Mexican artist Alejandrina Herrera’s illustrations capture quirky moments in the life of people and animals. The minimal approach to different life situations using a mix of watercolor, drawings, and mixed media, is quite fun. Also, the soft palette combined with the dark, intricate details of the drawings are spot on.
LA-born and bred, Anja Salonen studied fine art at California Institute of the Arts. Salonen’s paintings have a splash of technicolor plasticine world about them. While her oddly-colored figures have often human bodies, more surreal elements can be found in their faces in the form of poster-paint toned noses, eyes and lips. While aware of their historical context, Salonen’s paintings are heavily reliant on a post-analogue visual language, and explore the interaction between body and virtual.
Robin F Williams is a painter based in Brooklyn, NY. Her figurative paintings explore pervasive American narratives about childhood, identity and gender. Her figurative work explores closely held American mythologies about gender, privilege, and the American Dream. She uses the fictional nature of the painted image to examine the fictions we tell each other as a culture.
Pasadena-based artist Jesse Fillingham is an illustrator who holds burgers, mythology, and unicorns close to his heart. His work holds a lot of energy, humor, and powerful storytelling. Fillingham works to explore themes of “myth, introspection, creation, and wizardry.”
Cristina Tufiño is a Puerto Rican artist best known for the installations and photography she creates inspired by a social debris. Tufiño gets her inspiration from the social surroundings. Cristina’s expression comes in a form of certain rearranging of cultural products as if they were her very own artistic material.
Kevin Lucbert is a French artist born in 1985 in Paris. Awarded a diploma in 2008 of the National School of Decorative Arts of Paris, he lives and works today between Berlin and Paris.
Lucbert draws a mysterious display of inviting doorways, falling bricks and floating houses. Using simply biro, he demonstrates an artfully doodled introduction of an unknown world outside our familiarities. Pairing intricate twirls adjacent to negative space, scribbled etchings and precise lines convey a feeling of the unexpected in amongst a world of system and order.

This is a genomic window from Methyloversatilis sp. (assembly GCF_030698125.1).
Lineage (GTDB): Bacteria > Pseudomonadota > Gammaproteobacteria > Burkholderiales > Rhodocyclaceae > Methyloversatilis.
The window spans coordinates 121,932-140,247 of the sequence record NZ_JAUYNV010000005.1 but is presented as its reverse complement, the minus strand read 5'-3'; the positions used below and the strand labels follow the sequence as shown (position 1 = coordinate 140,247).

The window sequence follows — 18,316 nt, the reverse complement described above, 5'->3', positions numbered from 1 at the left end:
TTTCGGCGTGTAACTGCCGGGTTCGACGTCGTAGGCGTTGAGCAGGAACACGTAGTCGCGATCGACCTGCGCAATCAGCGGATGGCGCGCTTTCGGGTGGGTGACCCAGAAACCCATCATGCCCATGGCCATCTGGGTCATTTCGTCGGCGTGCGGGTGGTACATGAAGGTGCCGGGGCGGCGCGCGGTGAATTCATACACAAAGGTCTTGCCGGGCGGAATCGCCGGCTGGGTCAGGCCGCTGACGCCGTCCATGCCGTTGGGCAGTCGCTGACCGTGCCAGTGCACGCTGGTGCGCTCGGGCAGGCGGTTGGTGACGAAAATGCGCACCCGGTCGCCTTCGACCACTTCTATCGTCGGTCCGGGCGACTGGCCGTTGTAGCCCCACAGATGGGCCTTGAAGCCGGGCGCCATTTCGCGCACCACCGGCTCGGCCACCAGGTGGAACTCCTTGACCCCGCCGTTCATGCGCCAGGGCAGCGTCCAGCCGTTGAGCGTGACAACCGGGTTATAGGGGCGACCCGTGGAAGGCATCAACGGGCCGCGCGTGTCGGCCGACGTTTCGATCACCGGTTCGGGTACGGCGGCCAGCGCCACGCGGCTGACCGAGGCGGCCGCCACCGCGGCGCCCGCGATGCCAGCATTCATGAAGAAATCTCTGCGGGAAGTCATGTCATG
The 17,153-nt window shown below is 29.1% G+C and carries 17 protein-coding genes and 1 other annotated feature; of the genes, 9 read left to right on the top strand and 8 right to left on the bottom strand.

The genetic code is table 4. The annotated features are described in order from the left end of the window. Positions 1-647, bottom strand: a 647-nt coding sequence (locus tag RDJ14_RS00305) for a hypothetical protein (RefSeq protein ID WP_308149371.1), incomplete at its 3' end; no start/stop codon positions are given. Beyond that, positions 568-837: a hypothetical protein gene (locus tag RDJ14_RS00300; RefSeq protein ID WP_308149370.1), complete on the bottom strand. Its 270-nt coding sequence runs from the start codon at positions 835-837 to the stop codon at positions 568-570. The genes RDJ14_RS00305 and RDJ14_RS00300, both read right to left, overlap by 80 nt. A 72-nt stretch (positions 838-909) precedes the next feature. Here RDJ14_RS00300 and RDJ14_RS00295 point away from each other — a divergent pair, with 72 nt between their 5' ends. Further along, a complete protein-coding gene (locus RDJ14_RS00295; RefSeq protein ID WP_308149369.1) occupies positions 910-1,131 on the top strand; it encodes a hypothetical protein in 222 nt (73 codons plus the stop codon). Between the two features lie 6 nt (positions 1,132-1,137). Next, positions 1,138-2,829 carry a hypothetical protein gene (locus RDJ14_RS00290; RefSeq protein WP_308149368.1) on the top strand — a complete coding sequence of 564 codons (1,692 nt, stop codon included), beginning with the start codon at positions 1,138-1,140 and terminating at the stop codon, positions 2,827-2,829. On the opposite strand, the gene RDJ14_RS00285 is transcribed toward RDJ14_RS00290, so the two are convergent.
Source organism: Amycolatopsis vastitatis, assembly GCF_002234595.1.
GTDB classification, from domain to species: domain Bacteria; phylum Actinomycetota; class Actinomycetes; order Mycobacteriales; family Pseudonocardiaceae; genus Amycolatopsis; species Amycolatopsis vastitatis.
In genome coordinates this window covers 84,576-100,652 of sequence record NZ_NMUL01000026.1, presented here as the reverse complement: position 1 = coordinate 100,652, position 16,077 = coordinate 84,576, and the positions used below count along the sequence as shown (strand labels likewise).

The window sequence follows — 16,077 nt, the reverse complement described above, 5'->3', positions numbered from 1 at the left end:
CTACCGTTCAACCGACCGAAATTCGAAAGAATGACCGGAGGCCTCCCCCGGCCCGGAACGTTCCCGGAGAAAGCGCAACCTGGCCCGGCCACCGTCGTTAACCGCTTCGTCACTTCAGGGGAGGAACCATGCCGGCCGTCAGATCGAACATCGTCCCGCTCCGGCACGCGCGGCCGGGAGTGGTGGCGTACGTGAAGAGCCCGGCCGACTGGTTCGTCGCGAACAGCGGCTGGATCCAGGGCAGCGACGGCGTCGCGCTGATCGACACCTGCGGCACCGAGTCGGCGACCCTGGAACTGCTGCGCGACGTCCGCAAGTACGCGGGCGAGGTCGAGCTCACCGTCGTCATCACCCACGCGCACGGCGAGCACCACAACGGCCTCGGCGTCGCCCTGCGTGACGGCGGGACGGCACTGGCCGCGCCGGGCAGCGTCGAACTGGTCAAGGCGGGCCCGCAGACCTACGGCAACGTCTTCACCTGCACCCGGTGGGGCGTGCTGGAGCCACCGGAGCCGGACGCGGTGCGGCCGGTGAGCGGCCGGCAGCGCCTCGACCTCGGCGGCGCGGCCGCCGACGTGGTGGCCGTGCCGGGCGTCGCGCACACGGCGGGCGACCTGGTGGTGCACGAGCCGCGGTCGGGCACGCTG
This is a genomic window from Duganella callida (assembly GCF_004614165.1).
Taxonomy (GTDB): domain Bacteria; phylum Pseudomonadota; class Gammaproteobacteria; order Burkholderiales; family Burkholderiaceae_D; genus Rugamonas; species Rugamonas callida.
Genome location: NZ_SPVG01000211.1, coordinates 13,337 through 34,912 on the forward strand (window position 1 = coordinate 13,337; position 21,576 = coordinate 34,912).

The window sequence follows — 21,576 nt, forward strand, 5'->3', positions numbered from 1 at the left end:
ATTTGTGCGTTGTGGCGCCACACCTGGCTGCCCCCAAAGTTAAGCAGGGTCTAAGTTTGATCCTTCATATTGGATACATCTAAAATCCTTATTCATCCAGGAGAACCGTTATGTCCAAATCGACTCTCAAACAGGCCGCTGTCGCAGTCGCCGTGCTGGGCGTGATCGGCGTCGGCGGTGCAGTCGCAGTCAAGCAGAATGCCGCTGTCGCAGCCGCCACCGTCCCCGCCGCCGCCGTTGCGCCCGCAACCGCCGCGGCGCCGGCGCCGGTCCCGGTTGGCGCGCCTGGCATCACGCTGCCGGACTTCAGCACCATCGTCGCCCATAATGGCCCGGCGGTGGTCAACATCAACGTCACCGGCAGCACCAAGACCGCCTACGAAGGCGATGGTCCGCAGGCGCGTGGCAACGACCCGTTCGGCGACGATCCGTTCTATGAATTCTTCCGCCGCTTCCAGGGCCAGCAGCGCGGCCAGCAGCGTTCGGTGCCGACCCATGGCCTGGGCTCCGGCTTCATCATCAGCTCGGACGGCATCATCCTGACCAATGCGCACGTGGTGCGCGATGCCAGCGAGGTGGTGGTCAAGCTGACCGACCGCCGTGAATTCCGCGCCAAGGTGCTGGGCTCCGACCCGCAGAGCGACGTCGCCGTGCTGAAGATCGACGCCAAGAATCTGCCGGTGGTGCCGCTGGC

Sharona Eliassaf is an American/Israeli artist who has been splitting her time between Tel Aviv and New York City since childhood. As a result her art is deeply affect by the changeable notion of place, the surreal and the sublime. She holds a BFA from the Bezalel Academy of Art and Design, Jersualem, an MFA from the School of Visual Arts, New York, and also attended the Skowhegan School of Painting and Sculpture, Maine.
Wesley T. Wright is a Northern California based ceramic and mixed media artist known for his highly detailed and eccentric imagery. His work addresses environmental and existential issues with humor, grit, and imagination. Wright’s evocative sculptures have been exhibited in galleries and museums across the country including the Glassell Fine Arts Museum in Houston, Texas, and the De Young Museum in San Francisco, California.
Colombian illustrator Juan Osorno’s surreal astro-anatomical illustrations are not only an expression of the imagination but of the very experience of drawing. Faces that cave into landscapes and galaxies, anatomically precise studies of a hand that spill into a cascade of blood vein-like roots.
Osorno’s work is imbued with the scientific precision of botanical drawings and an almost mathematical examination of perspective and space within the two-dimensional paper palette. The combination of beautiful natural elements like geometric shapes, constellations and the human body make very interesting images, showing a deeper, more emotional, layer than the images you find in anatomical books.